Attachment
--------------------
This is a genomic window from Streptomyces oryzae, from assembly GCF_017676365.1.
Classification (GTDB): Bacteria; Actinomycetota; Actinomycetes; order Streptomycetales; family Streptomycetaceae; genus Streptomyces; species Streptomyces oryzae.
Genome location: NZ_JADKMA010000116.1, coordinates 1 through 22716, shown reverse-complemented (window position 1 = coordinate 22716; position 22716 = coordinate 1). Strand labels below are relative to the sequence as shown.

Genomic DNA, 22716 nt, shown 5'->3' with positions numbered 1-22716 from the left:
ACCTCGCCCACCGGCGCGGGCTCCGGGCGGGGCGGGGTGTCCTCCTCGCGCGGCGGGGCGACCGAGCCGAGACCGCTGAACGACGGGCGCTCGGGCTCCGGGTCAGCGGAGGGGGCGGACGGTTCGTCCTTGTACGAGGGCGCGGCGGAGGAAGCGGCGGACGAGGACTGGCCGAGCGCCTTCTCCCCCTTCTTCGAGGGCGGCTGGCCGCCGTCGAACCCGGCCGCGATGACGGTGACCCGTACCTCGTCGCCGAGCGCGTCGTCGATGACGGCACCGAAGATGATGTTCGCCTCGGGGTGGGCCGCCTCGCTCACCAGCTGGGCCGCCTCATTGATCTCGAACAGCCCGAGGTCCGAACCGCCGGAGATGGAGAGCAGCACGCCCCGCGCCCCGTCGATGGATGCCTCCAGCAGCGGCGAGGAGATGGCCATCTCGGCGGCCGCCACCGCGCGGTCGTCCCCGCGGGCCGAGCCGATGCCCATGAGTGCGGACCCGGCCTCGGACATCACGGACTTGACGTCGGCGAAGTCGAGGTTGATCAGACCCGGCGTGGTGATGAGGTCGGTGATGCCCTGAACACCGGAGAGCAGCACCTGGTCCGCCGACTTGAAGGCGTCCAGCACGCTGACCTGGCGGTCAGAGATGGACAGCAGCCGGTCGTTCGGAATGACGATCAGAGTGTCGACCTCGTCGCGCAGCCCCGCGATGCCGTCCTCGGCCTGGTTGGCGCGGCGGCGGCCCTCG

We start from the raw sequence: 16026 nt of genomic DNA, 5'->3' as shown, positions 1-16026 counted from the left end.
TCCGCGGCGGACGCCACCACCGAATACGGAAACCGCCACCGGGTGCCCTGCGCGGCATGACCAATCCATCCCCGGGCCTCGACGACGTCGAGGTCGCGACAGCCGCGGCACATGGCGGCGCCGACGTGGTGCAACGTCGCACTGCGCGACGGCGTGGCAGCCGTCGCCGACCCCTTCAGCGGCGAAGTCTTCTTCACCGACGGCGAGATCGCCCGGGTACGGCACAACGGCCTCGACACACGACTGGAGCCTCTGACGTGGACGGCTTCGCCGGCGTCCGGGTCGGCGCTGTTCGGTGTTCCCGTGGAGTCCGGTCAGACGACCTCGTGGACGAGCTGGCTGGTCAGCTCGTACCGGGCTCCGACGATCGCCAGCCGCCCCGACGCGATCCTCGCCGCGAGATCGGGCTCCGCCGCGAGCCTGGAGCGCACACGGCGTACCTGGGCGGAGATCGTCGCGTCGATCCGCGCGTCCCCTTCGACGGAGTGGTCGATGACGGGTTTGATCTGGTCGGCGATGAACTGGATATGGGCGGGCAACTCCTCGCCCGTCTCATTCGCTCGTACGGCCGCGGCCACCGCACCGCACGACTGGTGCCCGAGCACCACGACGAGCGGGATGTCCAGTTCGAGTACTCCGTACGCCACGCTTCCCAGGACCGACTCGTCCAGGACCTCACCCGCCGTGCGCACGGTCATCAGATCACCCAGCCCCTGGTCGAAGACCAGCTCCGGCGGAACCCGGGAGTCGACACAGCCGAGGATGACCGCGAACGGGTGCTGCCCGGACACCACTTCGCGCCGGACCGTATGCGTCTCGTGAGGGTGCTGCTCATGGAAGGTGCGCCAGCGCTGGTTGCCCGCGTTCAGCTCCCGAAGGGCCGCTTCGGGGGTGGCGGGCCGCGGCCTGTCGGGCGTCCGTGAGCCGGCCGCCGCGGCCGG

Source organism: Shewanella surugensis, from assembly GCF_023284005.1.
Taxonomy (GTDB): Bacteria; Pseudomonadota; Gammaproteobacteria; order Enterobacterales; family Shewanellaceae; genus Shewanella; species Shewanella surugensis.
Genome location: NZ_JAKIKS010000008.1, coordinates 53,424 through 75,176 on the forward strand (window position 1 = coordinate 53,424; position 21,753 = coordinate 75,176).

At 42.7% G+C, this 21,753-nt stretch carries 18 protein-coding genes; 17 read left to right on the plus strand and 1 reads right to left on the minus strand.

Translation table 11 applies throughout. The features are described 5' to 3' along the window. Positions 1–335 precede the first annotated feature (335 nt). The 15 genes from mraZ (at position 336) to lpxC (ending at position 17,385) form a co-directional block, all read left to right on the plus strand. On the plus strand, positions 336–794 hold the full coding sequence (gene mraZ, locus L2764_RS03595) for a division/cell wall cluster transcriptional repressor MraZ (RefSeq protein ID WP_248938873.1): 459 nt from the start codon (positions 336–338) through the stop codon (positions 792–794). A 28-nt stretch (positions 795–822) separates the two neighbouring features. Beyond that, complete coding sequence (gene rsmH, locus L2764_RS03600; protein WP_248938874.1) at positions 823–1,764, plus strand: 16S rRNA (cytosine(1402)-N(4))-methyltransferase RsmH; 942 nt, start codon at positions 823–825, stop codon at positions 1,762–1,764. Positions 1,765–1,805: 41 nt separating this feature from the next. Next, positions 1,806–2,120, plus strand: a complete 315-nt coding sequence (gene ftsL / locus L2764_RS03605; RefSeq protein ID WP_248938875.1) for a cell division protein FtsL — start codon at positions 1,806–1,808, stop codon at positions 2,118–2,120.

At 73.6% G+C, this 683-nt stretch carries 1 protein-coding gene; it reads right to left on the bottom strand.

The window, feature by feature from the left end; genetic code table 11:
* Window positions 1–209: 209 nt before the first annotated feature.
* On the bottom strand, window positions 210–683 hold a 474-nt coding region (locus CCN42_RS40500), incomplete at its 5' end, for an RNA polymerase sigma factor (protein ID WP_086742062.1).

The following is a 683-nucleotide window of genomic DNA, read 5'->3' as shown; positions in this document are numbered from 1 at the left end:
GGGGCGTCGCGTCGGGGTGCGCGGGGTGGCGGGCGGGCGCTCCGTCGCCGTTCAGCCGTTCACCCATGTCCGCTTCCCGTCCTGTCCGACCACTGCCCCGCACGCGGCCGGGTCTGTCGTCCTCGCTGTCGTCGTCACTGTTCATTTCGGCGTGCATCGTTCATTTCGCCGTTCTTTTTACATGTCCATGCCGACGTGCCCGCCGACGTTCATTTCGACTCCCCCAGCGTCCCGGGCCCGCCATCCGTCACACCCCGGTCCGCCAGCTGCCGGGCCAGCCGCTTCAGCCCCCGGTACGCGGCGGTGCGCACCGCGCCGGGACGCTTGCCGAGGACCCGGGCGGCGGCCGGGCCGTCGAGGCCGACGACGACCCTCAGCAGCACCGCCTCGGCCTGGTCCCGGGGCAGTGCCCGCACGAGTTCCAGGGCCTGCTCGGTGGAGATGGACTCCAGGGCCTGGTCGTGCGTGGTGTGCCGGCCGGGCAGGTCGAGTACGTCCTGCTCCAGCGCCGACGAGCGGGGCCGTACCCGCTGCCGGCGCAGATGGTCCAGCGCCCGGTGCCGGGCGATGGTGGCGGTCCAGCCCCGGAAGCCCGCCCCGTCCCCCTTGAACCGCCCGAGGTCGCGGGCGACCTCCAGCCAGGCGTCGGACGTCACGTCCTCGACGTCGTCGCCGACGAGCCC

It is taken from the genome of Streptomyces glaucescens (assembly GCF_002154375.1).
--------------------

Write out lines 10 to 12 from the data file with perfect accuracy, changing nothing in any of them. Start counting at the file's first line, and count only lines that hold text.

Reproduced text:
Genome location: NZ_JAKIKS010000008.1, coordinates 53,424 through 75,176 on the forward strand (window position 1 = coordinate 53,424; position 21,753 = coordinate 75,176).

At 42.7% G+C, this 21,753-nt stretch carries 18 protein-coding genes; 17 read left to right on the plus strand and 1 reads right to left on the minus strand.

Translation table 11 applies throughout. The features are described 5' to 3' along the window. Positions 1–335 precede the first annotated feature (335 nt). The 15 genes from mraZ (at position 336) to lpxC (ending at position 17,385) form a co-directional block, all read left to right on the plus strand. On the plus strand, positions 336–794 hold the full coding sequence (gene mraZ, locus L2764_RS03595) for a division/cell wall cluster transcriptional repressor MraZ (RefSeq protein ID WP_248938873.1): 459 nt from the start codon (positions 336–338) through the stop codon (positions 792–794). A 28-nt stretch (positions 795–822) separates the two neighbouring features. Beyond that, complete coding sequence (gene rsmH, locus L2764_RS03600; protein WP_248938874.1) at positions 823–1,764, plus strand: 16S rRNA (cytosine(1402)-N(4))-methyltransferase RsmH; 942 nt, start codon at positions 823–825, stop codon at positions 1,762–1,764. Positions 1,765–1,805: 41 nt separating this feature from the next. Next, positions 1,806–2,120, plus strand: a complete 315-nt coding sequence (gene ftsL / locus L2764_RS03605; RefSeq protein ID WP_248938875.1) for a cell division protein FtsL — start codon at positions 1,806–1,808, stop codon at positions 2,118–2,120.